In my 20 years of investing I am finding the current stock market conditions the most challenging I have ever encountered.
My investing career started during the early stages of the TMT (technology, media and telecoms) boom. The case for investing in these sectors was based on a belief in transformational business models and the rapid rates of profits growth that would come with them.
Share prices soared and valuations reached stratospheric levels. At the time valuation did not matter, the story and the momentum behind the shares were much more important. Any fund manager who refused to pay up for story stocks ran a very high risk of significantly underperforming the stock market and perhaps losing their job.
This kind of situation lent itself very well to an often quoted comment by economist JM Keynes:
“The market can stay irrational longer than you can stay solvent”
Legendary value investor Benjamin Graham made a similar observation:
“In the short run, the market is a voting machine but in the long run, it is a weighing machine.”
Eventually, valuation does matter but you can wait a long time waiting to be proved right.
In the vast majority of cases, the frothy valuations attached to some shares in the TMT bubble never came close to being justified and many investors ended up losing lots of money when the expected profits never materialised. But lots of smart, short-term traders also made fortunes by riding the momentum whilst it lasted.
The current stock market feels very similar in many ways.
I think there are sections of today’s stock market where valuations are also very frothy indeed – especially for companies with rapid profits growth. The big difference between now and the late 1990s is that at least some of these expensive companies actually have some profits.
The other big difference is that during the late 1990s and early 2000s the valuations of solid, dependable businesses became very cheap as fund managers shunned them for supposedly hot growth stocks. These were rich pickings for the long-term investor who wasn’t under pressure to beat the market every three months.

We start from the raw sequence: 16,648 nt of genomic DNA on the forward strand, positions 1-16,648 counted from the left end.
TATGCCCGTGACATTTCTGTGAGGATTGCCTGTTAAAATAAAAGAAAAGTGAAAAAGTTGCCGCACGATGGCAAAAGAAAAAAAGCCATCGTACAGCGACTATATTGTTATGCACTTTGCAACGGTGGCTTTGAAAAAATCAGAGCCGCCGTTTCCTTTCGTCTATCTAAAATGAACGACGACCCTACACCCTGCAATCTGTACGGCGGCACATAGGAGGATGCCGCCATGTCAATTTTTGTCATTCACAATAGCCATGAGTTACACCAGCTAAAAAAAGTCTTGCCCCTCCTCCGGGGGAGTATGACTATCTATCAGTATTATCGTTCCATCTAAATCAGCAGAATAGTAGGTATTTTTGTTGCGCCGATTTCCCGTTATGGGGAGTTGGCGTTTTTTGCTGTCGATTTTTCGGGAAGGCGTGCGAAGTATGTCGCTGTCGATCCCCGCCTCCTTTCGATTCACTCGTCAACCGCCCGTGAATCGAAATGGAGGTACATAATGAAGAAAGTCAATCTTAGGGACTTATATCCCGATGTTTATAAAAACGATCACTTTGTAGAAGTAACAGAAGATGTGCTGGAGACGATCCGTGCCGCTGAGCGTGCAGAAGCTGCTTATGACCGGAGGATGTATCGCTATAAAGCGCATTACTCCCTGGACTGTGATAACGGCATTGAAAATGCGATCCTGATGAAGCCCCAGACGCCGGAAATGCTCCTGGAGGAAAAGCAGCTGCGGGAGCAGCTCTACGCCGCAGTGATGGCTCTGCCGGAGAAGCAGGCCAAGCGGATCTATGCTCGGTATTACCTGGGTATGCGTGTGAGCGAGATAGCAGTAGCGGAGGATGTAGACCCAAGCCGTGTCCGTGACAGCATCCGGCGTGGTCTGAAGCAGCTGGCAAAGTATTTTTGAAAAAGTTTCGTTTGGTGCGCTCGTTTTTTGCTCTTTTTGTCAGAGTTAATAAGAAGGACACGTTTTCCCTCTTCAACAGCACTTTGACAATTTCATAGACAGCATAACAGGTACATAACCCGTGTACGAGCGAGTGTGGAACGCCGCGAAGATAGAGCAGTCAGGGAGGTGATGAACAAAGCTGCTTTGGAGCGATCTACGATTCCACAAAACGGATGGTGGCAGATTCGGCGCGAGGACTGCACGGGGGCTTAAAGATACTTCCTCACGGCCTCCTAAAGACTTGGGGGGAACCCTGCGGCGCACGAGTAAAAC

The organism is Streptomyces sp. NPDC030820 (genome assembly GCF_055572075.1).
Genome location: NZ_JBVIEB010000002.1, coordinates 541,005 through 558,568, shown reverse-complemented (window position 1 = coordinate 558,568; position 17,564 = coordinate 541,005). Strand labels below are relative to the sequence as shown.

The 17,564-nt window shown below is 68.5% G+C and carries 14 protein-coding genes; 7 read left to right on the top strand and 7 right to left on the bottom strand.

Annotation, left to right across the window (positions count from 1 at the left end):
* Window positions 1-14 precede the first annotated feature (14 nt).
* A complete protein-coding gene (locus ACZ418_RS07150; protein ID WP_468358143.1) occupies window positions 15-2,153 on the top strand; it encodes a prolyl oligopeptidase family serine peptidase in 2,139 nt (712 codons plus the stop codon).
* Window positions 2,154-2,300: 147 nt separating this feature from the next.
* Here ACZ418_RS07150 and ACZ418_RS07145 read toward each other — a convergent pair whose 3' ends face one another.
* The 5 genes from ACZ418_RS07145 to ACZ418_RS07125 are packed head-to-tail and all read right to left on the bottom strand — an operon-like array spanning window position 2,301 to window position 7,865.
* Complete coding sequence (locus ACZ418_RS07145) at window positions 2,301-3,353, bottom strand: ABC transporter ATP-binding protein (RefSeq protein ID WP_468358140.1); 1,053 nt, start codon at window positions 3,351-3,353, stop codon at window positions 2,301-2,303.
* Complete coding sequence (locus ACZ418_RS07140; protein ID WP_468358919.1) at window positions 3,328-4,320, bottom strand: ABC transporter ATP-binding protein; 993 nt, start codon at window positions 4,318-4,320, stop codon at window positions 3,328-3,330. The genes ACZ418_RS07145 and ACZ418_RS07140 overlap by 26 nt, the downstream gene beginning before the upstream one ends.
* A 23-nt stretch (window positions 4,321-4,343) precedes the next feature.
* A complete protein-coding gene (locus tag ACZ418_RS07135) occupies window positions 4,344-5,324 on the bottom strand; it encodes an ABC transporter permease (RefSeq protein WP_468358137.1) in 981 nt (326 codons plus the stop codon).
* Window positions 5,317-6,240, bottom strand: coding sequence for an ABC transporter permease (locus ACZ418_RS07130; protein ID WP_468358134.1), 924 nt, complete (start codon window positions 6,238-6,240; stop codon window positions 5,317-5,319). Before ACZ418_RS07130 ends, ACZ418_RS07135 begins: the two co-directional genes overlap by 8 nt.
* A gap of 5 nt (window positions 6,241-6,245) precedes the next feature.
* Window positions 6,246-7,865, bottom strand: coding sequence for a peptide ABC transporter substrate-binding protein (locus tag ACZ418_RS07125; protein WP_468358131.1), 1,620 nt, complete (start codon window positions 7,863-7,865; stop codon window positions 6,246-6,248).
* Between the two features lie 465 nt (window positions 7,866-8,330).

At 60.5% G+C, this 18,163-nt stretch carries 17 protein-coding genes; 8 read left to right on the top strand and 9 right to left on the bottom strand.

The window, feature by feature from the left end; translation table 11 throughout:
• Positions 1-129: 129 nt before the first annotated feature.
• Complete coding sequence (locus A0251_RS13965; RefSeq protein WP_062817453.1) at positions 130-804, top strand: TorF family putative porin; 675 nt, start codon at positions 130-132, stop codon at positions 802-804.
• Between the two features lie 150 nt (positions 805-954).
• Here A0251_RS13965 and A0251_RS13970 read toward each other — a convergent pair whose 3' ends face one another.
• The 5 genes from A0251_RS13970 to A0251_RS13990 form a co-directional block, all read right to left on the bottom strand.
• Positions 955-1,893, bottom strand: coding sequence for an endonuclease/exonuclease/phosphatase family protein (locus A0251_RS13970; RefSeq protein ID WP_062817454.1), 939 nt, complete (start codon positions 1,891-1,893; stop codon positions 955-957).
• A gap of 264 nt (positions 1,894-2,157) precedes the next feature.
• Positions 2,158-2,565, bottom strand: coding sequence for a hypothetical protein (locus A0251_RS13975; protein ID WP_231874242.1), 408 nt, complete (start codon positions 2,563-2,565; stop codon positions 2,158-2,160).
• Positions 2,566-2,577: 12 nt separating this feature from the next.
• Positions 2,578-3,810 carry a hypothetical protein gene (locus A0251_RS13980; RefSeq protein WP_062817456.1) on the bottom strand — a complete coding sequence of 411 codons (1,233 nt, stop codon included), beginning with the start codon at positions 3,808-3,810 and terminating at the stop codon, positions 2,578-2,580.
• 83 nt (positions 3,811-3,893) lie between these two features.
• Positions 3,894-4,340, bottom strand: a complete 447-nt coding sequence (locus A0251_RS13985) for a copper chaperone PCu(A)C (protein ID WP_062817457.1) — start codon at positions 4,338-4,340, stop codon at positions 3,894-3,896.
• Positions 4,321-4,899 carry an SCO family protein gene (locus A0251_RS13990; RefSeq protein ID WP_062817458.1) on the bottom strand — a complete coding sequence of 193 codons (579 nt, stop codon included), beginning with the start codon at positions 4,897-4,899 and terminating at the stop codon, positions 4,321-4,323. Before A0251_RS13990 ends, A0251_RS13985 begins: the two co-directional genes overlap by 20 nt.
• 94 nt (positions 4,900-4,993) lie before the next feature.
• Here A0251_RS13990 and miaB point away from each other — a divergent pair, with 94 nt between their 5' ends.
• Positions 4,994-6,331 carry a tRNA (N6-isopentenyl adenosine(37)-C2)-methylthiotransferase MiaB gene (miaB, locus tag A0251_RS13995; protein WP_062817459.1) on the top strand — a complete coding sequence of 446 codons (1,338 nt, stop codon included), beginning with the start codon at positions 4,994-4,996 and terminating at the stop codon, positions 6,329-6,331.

I don’t think these kinds of opportunities are very plentiful today. Yes, there are a few pockets of decent value but most cheap shares are cheap because they are poor quality businesses facing difficult business environments. In other words, they are cheap because they deserve to be.
The valuations of established, high quality businesses are becoming very stretched given a backdrop of modest underlying growth (masked by growth in overseas profits from the devaluation of the pound) and rising inflation which should be putting pressure on valuations but doesn’t seem to be.
History tells us that paying high valuations for shares is a very risky thing to do and can increase the chances of losing money. This is due to the companies behind them being unable to produce the profits growth that is baked into their share prices. Any form of disappointment tends to be severely punished with a sharp fall in the share price.
So how should investors view highly priced shares in today’s markets?
Below is a selection of very richly valued shares which have made lots of money for people who have owned them over the last year(s). However well these companies have performed, and whatever the expectations of future growth, it is not unreasonable for people to ask whether the shares are too expensive and therefore have a high degree of risk attached to them.
|Name||Close||Market Cap (£m)||PE||Debt Adj PE||fc PE||PE 20/6/16||EPV yield (8%)||EV/Sales|
Looking at the most common valuation yardstick such as the price to earnings (PE) ratio all these shares would be considered expensive. On a trailing PE basis, you can see that all of them are also more richly valued than they were a year ago.
But if you own these shares or are trading them how confident are you that these shares will continue to go up in price? After all, the rich valuations are telling you that a large amount of future profits growth is already taken for granted. Sure, you could have made the same argument a year ago but that doesn’t mean they will continue to go up from here.
One of the valuations I rely on a lot is a company’s earnings power value (EPV). EPV gives me a value for a share based on its current profits staying the same forever (to read more about EPV click here). Of course, lots of companies’ profits won’t stay the same forever. The hope is that with good companies their profits will be a lot higher in the future. But what EPV allows me to do is get an estimate of how much of a current share price is explained by its current profits?